I grew up in the ‘70’s car culture.  We loved fast cars.  American iron was the only thing there was because foreign cars were small, slow and not cool.  Big V8’s, four speeds and a throaty rumble from the exhaust got my attention.

During my formative years, my dad regaled me with stories of his youth, street racing fast cars.  There was never a story of losing one.  Every time we ran across a cool car, he would tell a story of when he had one like it, or almost bought one.  With the sedentary lifestyle of home and family and his racing days behind him, his eyes would light up when he told of pulling ahead of a contender.  More than once, at a light, he would floor the land yacht and pull ahead of the car next to him if the guy glanced over.  I could tell that racing was still in his blood.

That was when the Tri-Five Chevy’s became popular.  There was a real revival of interest in the ‘55 through ‘57 Chevy’s and everybody had to have one, including my uncle.  Uncle Bill was famous for going to a junkyard and buying some old wreck for $20 and building it into a daily driver.  But when he towed home two “57 Bel Air’s, he created a lot of excitement.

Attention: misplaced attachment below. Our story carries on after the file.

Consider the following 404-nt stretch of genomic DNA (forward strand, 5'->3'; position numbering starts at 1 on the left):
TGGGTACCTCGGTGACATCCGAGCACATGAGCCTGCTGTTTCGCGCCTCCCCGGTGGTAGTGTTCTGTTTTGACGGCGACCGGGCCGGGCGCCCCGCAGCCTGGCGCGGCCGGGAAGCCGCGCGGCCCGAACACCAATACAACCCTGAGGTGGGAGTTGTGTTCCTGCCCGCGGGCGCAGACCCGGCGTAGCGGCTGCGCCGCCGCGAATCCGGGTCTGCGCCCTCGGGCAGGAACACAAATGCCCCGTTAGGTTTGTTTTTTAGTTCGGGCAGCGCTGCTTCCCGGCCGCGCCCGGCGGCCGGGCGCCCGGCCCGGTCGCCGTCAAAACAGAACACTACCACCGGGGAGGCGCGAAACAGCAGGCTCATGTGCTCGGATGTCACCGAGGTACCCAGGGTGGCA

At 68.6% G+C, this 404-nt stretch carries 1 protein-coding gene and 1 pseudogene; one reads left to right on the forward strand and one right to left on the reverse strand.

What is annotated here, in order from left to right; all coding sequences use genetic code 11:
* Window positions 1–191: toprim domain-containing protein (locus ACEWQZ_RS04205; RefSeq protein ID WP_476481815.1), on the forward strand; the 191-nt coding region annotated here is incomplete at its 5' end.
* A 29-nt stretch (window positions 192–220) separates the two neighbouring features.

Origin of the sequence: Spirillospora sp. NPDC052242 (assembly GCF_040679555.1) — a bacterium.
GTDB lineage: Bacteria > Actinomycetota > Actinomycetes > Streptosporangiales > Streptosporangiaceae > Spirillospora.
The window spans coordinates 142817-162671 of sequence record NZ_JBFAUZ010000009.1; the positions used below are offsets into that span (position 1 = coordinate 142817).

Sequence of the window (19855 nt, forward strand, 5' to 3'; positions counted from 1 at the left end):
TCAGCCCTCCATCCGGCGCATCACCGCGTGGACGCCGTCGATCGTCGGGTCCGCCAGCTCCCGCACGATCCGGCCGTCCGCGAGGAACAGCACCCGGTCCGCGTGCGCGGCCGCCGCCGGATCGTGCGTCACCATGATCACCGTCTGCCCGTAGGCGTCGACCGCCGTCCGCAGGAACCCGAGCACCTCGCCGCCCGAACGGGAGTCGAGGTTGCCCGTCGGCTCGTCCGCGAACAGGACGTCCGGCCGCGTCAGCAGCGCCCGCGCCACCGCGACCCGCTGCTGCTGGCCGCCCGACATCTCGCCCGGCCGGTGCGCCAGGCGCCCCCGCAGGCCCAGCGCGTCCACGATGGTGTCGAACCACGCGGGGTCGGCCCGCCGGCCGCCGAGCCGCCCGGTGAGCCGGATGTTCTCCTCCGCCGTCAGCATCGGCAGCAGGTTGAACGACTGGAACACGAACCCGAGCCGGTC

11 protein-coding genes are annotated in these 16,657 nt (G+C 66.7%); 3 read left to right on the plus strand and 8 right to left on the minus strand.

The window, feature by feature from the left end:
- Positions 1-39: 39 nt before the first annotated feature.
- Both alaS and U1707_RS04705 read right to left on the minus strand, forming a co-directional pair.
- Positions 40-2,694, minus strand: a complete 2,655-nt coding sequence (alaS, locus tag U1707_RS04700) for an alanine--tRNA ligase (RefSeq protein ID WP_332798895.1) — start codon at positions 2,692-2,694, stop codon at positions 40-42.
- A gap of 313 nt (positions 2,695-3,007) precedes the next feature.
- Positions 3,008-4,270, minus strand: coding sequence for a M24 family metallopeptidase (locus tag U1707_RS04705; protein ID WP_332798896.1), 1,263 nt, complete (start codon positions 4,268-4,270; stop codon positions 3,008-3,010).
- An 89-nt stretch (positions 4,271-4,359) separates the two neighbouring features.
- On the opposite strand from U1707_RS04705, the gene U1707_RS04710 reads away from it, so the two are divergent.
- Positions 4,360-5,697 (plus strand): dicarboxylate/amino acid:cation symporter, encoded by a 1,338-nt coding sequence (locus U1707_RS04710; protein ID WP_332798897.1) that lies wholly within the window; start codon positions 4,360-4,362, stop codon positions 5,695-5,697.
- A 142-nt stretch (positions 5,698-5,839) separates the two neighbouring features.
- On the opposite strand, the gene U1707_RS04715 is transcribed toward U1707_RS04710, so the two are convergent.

Bill’s plan was to build the better one and use the second car for parts.  Of course he spent some more time in the junkyard and parts store, but the majority of what he needed, he already had.  He didn’t have a shop and a crew like these guys on TV.  He worked in his backyard and his help was my aunt and a neighbor.

When we arrived for a family picnic, there it was, finished, in all it’s glory.  He had painted it silver and it was sharp. He restored it to stock condition with the factory three speed on the floor and a 283 under the hood.  Although it looked finished, he still had plans for a four speed and a four barrel carb, heads and a cam for the little small block. What was left of the parts car was still in the yard, and my uncle joked that he built a ‘57 Chevy around two doors.

Later, he became dissatisfied with the silver paint job and painted it a dark gray.  The chrome and white insets really popped with that darker color.  One evening, I went with him to pick up some Cragar SS wheels on raised white letter radials.

I loved riding in that car.  Later, my mom told me that my father brought me home from the hospital as a newborn in his ‘57 Belair.

That explains my obsession with tail fins!


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